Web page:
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Loyalties: A Son's Memoir.

Loyalties: A Son's Memoir Carl Bernstein. Simon & Schuster, $18.95. Carl Bernstein's parents didn't approve when he left The Washington Post 12 years ago to write a book. In addition to garden-variety worries about a son giving up a prestigious and secure job was a more exotic concern: the book's subject was their own membership in the Communist party. AI and Sylvia Bernstein had never been completely forthcoming with Carl (or anyone else) about this aspect of their lives, even though its consequences-summonses before congressional committees, scandalous headlines, ostracism by neighbors-caused the family considerable pain.

Given his parents' continuing reluctance to air their dirty linen, Bernstein had two alternatives once he'd signed his book contract: he could be a good boy or he could write a good book. (A third alternative, not to write the book at all but to undertake a private investigation w satisfy his own legitimate curiosity, seems never to have occurred to him.) Judging from the muddled result, Bernstein, after much agonizing, finally chose to protect his parents and leave his readers out in the cold.

That's not to say that Loyalties lacks revelation. Bernstein writes movingly about growing up subversive: piling into the family car to escape the subpoena-server from the House Committee on Un-American Activities, sobbing hysterically after the Rosenbergs were executed (not so much out of altruism as out of fear that his own parents would meet the same fate). Young children are instinctive reactionaries, and Carl was no exception; he drove his parents crazy by serving as class air-raid warden and brandishing a"I Like Ike" button while his parents wondered whether to compromise and support Adlai Stevenson or back Vincent Hallinan of the Progressive party. AI and Sylvia refused their son's pleadings to join a country club, but after Carl wrote them an ugly note calling them "atheistic Jewish communists" they agreed to throw him a bar mitzvah. While Carl read ftom the Torah, FBI agents stood across the street writing down license numbers.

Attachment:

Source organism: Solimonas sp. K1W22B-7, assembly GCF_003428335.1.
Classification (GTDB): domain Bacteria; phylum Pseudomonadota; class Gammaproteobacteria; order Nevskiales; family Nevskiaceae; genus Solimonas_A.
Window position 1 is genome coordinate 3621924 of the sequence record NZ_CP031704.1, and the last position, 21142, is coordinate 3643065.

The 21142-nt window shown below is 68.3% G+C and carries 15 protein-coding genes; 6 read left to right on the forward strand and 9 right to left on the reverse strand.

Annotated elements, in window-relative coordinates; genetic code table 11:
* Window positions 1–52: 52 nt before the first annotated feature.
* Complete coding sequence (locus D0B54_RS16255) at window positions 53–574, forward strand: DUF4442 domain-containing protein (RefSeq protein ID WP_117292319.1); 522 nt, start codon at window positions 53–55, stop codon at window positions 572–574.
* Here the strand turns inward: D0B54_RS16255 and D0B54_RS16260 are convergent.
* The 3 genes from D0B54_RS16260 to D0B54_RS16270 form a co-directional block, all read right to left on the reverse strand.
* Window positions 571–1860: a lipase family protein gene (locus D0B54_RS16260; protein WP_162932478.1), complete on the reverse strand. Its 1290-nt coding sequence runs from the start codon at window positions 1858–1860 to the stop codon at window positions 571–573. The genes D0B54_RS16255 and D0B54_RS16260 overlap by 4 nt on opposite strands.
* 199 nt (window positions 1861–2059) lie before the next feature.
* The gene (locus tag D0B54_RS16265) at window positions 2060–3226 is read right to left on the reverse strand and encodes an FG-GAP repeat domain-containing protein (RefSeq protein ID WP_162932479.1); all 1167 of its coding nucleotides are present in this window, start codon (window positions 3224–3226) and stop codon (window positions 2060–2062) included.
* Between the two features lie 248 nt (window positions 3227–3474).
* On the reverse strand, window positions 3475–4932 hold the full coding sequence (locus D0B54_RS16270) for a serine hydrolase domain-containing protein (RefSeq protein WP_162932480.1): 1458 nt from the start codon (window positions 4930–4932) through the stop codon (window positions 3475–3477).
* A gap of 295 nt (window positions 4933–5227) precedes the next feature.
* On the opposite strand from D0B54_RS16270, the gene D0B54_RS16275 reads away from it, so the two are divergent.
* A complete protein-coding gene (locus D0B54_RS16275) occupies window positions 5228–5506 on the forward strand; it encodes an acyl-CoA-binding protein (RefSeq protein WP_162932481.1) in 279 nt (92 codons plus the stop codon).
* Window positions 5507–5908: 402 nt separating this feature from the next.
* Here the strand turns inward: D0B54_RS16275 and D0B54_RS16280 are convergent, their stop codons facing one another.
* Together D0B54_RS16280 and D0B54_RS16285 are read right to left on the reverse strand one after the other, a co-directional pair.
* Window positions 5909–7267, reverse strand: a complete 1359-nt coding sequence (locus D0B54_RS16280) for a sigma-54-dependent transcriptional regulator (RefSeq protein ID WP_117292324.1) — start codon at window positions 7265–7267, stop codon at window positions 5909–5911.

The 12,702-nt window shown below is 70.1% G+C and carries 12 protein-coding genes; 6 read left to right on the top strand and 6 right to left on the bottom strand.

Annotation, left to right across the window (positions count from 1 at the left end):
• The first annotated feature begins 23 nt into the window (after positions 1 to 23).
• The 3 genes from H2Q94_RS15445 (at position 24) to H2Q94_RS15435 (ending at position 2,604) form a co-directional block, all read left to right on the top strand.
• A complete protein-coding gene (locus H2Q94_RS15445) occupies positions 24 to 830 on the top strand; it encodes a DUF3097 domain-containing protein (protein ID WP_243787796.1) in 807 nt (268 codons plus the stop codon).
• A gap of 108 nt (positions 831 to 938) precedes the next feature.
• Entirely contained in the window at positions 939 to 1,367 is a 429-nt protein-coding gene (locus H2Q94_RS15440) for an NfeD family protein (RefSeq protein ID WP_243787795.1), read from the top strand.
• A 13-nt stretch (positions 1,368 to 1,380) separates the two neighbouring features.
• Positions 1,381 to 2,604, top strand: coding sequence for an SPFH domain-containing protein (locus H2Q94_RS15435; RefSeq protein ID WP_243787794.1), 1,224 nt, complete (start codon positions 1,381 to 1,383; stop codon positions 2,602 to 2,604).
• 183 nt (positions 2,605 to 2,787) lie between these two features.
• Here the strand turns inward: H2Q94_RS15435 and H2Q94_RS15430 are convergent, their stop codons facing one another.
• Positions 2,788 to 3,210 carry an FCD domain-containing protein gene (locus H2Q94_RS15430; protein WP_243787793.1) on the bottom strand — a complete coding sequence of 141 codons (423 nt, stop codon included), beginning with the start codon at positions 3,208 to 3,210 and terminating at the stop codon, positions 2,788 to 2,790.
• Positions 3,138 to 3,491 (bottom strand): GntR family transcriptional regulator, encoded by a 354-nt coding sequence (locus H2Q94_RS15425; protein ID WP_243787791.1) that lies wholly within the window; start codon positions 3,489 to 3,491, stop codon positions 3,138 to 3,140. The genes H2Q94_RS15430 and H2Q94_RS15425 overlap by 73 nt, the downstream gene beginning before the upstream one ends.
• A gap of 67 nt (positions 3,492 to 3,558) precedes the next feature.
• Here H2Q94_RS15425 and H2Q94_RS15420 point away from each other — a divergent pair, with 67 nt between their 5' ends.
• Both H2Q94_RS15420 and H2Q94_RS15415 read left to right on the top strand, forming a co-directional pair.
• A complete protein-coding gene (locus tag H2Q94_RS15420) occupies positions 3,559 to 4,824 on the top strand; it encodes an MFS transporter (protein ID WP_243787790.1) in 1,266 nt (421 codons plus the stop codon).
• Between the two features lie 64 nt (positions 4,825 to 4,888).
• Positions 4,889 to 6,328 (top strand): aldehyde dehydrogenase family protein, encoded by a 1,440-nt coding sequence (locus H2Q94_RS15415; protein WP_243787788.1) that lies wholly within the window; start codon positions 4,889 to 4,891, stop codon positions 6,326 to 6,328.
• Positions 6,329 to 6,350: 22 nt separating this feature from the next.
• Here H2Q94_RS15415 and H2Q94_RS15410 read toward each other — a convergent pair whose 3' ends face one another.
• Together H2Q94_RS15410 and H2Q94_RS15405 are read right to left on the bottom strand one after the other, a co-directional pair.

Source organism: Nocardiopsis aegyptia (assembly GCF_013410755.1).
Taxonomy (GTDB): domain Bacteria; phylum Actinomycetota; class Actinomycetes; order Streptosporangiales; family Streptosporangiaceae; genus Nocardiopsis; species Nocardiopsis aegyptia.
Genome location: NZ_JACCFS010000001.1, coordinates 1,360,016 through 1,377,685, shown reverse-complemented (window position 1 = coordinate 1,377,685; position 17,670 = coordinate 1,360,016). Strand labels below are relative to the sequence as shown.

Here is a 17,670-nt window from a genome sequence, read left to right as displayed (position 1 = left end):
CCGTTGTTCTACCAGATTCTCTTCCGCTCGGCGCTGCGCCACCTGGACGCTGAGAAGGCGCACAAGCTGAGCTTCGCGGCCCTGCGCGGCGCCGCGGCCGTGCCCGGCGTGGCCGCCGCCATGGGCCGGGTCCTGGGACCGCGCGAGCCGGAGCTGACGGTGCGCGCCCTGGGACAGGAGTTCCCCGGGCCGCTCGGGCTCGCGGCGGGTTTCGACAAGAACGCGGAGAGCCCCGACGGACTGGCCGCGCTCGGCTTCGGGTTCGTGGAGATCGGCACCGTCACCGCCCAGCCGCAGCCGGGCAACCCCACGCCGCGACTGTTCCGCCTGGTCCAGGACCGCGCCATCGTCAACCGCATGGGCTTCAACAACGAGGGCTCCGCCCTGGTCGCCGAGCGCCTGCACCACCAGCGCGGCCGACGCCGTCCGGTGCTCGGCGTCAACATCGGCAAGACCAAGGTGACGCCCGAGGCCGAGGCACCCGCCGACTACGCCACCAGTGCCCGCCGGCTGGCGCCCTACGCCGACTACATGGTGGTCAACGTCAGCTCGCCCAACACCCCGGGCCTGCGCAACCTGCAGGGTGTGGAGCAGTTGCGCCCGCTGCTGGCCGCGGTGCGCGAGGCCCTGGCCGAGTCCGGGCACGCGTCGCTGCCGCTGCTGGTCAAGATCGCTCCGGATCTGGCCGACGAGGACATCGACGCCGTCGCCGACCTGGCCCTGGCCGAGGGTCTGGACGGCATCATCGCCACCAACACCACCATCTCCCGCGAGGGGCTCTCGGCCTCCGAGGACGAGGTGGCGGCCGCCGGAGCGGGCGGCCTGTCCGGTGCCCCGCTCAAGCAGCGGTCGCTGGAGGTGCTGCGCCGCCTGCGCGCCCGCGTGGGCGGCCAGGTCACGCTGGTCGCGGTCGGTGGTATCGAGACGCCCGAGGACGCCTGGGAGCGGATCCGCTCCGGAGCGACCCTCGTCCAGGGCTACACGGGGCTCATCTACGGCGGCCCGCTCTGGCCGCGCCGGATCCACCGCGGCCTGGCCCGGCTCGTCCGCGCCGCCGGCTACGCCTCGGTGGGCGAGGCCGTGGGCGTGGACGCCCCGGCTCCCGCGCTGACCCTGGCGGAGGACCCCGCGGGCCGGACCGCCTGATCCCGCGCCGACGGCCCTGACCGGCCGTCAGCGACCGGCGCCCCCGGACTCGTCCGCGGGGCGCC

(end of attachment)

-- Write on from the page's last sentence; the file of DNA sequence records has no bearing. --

Bernstein's unresolved feelings about his parents' radicalism probably account for the book's maddening stream-of-consciousness structure, which fuzzes up even the simplest facts. It wasn't untill skimmed the book, after a thorough read, that I understood that Carl had two (I think) younger sisters. Crucial information appears in stray sentences inevitably attached to the wrong paragraphs, while Bemstein pads out the narrative with unilluminating excerpts from FBI files and with transcribed conversations with Bob Woodward and other friends about what he wants to accomplish with this book. (At its worst, Loyalties is a book about writing a book.)

One clear benefit of the chaotic narrative is that it enables Bernstein to cloud the issue he's most squeamish about: what role the Communist party played in his parents' lives.